Posted by Doyel from Kolkata,India on August 9, 2007 12:21 AM
Not like any other heroes out there who've shed good light since day one, Snape was different. He was a hero whom we didn't really knew all along.
I know some people think that he's still the villain (besides Voldemort) and they couldn't get over his hatred to Harry. But try putting yourself in Snape's shoes...
I'm not surprised on how Snape behaves. Seeing how sorrowful his childhood was, how he was bullied at school, how his first love was taken away by his mortal enemy... everything in his life was bitter. And there's no wonder he was aroused by the Dark Arts... Every bitterness of his life was leading him to darkness, to being evil and having revenge.
But he was reprieved. He shifted his hatred to humility and acceptance. Taking guard of Harry was the consequence of his mistake. And he did it, though he hated it because he was remorseful. He did so with much bravery; he swallowed his pride because he know that it was his fault why the Potters d. And this was not forced, this was HIS choice.
I love Severus Snape and how he was written in an unconventional way... How JK made him a hero. His life was a tragedy, it was bittersweet until the day he d. And still, his last wish was about love: To see Lily in Harry's eyes.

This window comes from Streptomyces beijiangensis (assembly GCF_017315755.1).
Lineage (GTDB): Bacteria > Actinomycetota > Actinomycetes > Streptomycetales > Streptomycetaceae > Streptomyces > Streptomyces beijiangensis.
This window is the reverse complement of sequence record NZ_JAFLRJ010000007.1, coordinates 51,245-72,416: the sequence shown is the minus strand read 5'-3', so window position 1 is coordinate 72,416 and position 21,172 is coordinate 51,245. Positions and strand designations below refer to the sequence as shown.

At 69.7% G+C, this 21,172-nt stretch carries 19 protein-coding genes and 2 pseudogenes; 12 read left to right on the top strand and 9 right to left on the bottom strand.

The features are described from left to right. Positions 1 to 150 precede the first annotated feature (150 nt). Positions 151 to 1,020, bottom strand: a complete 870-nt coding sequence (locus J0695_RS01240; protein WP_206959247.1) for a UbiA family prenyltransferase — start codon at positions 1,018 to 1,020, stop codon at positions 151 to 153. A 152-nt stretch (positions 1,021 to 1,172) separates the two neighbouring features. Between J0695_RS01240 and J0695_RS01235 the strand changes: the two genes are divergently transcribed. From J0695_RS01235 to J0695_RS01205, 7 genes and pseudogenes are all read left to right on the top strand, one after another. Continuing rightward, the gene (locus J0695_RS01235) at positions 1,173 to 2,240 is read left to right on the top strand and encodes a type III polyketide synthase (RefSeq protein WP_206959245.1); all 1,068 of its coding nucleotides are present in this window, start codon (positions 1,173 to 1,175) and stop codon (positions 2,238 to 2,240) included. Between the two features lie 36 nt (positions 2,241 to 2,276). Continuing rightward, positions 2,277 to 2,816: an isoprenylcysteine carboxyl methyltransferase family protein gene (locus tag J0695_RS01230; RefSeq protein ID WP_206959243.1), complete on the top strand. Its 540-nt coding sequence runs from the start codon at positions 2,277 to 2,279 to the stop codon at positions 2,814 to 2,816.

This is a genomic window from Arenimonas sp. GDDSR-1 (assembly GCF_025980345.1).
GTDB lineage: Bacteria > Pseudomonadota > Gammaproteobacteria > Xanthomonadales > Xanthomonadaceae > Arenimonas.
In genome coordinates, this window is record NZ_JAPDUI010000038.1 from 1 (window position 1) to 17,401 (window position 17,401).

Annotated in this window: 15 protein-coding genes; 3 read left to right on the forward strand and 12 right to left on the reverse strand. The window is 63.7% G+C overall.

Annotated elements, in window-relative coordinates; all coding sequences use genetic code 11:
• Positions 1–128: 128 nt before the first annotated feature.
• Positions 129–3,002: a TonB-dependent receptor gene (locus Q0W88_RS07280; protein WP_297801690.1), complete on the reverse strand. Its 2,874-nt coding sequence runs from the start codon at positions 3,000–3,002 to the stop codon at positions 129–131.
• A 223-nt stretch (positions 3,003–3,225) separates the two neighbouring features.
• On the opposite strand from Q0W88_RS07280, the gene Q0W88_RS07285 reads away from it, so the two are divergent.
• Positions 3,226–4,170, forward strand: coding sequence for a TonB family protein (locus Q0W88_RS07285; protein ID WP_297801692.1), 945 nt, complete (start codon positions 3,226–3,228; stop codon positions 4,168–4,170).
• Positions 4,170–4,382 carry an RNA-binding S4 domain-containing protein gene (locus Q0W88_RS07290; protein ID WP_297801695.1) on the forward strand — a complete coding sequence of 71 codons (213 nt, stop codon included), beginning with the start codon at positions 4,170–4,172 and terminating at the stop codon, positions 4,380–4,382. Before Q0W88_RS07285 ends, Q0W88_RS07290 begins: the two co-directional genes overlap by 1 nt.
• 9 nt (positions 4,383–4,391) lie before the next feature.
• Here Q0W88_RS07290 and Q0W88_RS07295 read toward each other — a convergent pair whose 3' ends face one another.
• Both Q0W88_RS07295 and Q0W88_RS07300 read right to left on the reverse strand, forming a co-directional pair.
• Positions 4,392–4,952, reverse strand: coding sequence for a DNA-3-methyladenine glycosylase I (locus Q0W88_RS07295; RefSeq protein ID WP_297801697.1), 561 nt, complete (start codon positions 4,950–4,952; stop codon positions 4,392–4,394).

Posted by Ashley from Baguio City, Philippines on August 9, 2007 01:17 AM
Personally I think that what has been discovered and said in this web page might of conditioned the writing of the book. Snape was always going to turn out good. But Dumbledore probably would have been alive in the last book if you didnt discover all the little clues J.K. left in the last book so he would be alive. The clues all fitted but J.K. left some unanswered questions which is very unlikely in her. So she probably changed the story a bit.
Posted by Mach 5 from Betanzos, La Coruña,Spain on August 9, 2007 02:37 AM
Mach 5: It's a compliment to me that you could think I could put up a website and together us fans could affect the outcome of the Harry Potter books. I just don't think that's possible, however. J.K. has said she's had the whole thing planned out since the beginning, the entire series of books is so complex with clues woven throughout which point to happenings in future books, there's no way she could have done that without working it out all many years ago. There's no way we could have changed the outcome of the last book.